Whilst metal detecting one tends to find lots of iron, mainly in the form of horse and ox shoes,and also lots of broken shoes, like the example above, this style of shoe can be dated to the fourteenth century and is called a dove shoe ( from its discovery in the river dove in staffordshire).
The shoe is a very similar to the earlier celtic shoe in shape, but the main change being the style of nail which now is a one sided T headed nail( note the depression of the nail hole in the photo). We can assume that the shoe is likely to have been made of charcoal iron, and its not every day you get the chance to forge some iron thats been made using charcoal, so just to prove that scrap iron 600 years old , can be recycled, here goes;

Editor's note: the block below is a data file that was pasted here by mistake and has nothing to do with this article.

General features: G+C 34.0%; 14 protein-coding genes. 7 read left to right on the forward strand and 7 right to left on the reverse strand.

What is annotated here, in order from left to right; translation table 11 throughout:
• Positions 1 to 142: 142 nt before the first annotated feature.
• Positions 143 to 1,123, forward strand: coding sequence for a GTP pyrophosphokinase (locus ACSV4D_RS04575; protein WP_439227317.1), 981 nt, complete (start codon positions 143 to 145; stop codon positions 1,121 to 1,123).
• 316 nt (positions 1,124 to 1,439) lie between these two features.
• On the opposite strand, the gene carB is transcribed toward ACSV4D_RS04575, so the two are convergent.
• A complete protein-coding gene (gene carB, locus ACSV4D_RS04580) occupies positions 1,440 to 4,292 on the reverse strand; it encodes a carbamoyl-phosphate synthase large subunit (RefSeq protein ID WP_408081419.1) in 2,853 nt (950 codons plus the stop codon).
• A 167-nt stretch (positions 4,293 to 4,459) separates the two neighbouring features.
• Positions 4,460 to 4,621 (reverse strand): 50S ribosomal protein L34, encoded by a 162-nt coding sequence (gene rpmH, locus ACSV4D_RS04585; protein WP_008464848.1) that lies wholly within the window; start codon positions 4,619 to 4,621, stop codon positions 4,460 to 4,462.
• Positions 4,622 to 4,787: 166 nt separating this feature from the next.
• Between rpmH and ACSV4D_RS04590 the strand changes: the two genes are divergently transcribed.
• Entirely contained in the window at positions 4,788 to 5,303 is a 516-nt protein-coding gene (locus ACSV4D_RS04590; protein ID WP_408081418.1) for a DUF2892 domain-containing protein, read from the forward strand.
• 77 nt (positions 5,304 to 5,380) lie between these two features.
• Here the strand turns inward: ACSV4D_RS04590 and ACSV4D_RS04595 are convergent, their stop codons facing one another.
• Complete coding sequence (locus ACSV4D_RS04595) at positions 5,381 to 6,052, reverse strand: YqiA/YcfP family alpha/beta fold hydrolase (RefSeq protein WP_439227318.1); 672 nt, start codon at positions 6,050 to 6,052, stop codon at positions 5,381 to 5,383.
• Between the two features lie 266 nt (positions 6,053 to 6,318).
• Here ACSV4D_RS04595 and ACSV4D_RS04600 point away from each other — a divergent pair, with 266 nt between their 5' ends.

The first task was to straighten the shoe out, this gave an idea of the quality of the iron, which turned out to be very good.
After folding and forgewelding the iron approx six times , every time forging more and more impurities out of the iron.
This is what i was left with, a very refined useable lump of metal measuring 1/2″x5/16″ about 3″ long.
So what to do with this newly forged piece of iron, this is the part that really does it for me, turning something useless into something useful, so i forged a tee spoon , which i use every day in the forge!.